Morocco is in North Africa and has coasts on the Atlantic and the Mediterranean. It is separated from Europe by the Strait of Gibraltar. It has four mountain ranges – the Rif, the Middle Atlas, the High Atlas and the Anti-Atlas. The highest mountain is the Toubkal at 4,162 metres. Between the Rif and the Medium Atlas is the Sebou valley. From Larache to Agadir is a plateau at an altitude of over 500 metres. The Sahara Desert begins to the south of the Anti-Atlas.
The climate is Mediterranean, with winter rainfall (between 300 and 800 mm, and reaching 1,000 mm in the Tangier-Tetouan region) and January temperatures of 12-13ºC on the coast and 10ºC in Fez, Meknes, Oujda and Marrakesh. July temperatures are about 25ºC on the coast and in some inland places. In the mountains rainfall is heavier and temperatures are lower. The Sahara has a desert climate.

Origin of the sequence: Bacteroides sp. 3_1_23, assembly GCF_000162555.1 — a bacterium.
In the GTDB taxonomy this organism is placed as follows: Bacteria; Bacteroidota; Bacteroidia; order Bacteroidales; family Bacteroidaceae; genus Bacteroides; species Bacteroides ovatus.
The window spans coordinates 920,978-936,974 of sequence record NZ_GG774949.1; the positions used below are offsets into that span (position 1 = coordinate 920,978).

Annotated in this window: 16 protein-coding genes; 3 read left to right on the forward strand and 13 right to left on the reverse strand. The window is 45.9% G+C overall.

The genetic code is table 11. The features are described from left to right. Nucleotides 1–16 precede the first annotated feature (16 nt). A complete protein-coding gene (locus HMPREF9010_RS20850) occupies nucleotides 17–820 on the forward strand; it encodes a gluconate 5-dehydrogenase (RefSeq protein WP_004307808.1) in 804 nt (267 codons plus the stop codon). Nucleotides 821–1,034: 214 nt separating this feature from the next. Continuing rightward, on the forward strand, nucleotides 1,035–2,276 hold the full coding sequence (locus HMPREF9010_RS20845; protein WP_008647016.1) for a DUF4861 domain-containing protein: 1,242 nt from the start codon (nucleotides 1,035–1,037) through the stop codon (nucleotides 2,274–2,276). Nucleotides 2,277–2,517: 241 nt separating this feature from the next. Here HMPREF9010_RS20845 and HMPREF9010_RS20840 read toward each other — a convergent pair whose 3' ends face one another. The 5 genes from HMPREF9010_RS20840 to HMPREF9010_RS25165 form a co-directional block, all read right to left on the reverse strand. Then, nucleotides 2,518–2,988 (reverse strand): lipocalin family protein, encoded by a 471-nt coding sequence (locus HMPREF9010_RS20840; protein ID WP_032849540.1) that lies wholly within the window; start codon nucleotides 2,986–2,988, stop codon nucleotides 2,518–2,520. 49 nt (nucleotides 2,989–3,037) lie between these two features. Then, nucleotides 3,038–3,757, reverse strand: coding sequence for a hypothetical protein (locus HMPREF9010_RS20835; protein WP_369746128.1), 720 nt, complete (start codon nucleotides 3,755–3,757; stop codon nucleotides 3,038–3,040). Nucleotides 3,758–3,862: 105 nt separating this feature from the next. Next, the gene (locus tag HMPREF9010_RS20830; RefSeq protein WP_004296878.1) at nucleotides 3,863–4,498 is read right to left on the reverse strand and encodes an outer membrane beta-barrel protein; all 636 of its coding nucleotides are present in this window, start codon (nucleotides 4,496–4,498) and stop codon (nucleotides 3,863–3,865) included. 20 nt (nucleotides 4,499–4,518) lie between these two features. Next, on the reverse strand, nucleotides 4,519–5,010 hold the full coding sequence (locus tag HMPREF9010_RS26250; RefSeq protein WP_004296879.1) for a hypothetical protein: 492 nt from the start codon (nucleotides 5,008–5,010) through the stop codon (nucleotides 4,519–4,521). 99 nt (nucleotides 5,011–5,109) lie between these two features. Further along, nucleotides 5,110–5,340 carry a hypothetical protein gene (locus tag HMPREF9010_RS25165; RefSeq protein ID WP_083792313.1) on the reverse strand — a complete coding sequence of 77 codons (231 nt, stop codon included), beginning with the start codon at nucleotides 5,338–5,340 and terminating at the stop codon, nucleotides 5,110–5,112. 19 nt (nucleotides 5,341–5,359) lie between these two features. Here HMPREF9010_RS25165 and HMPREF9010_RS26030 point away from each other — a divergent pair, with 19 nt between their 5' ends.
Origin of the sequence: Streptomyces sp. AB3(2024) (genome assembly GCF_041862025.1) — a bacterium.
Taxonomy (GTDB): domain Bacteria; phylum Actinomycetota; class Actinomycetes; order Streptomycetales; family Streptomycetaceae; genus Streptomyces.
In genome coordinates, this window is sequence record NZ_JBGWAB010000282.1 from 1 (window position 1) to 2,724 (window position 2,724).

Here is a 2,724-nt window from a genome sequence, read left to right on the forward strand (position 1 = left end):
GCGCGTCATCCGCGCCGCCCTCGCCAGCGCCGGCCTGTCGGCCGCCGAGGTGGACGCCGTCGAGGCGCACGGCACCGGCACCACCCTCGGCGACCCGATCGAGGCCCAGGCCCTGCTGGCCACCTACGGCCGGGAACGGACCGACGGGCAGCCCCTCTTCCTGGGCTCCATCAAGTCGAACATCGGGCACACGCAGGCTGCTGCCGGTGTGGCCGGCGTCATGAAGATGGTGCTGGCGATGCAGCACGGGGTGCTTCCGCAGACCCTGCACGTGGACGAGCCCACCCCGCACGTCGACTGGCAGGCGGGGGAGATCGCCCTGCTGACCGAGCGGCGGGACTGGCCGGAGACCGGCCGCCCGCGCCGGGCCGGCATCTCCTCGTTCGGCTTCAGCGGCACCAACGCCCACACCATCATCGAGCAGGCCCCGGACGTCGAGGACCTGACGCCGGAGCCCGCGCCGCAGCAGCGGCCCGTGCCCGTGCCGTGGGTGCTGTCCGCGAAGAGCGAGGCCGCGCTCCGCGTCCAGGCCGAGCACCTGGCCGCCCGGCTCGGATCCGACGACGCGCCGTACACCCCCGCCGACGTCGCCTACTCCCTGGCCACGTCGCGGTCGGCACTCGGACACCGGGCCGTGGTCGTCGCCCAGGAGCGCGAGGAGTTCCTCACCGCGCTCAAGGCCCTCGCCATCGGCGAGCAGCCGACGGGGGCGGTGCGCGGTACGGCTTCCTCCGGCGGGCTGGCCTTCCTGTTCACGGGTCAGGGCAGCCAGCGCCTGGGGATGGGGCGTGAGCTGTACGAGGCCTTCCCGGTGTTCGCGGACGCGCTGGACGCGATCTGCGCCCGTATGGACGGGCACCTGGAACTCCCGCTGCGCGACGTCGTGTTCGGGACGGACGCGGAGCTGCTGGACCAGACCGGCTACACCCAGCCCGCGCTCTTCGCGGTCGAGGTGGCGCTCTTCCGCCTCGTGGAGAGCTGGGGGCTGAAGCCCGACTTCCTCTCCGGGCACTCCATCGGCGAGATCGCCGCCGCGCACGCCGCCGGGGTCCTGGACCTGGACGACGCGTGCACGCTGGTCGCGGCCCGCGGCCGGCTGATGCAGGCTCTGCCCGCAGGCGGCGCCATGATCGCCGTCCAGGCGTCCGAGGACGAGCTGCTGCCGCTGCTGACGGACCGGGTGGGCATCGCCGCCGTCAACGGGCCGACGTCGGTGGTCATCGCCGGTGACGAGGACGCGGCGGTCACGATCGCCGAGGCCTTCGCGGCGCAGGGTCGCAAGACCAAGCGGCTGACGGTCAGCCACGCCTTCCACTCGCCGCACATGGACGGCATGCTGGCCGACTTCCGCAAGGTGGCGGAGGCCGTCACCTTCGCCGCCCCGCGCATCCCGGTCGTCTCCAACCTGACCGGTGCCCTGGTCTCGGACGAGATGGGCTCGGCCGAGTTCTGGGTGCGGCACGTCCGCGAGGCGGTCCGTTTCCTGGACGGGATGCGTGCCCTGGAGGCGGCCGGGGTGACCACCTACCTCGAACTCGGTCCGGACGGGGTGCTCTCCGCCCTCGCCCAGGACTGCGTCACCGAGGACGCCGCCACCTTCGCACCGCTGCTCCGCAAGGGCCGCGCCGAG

The predominant biome in Morocco is Mediterranean forest, which has been divided by WWF into three ecoregions: North African Mediterranean forest, in the north; Mediterranean shrub steppes in the east-centre; and Mediterranean dry forest and succulent scrub (acacia and argan) to the south-east. North African montane conifer forest is also present, as are juniper steppes in the High Atlas, and northern Sahara steppes in the south-east. The predominant species are holm oak, cork oak, cedar and pine.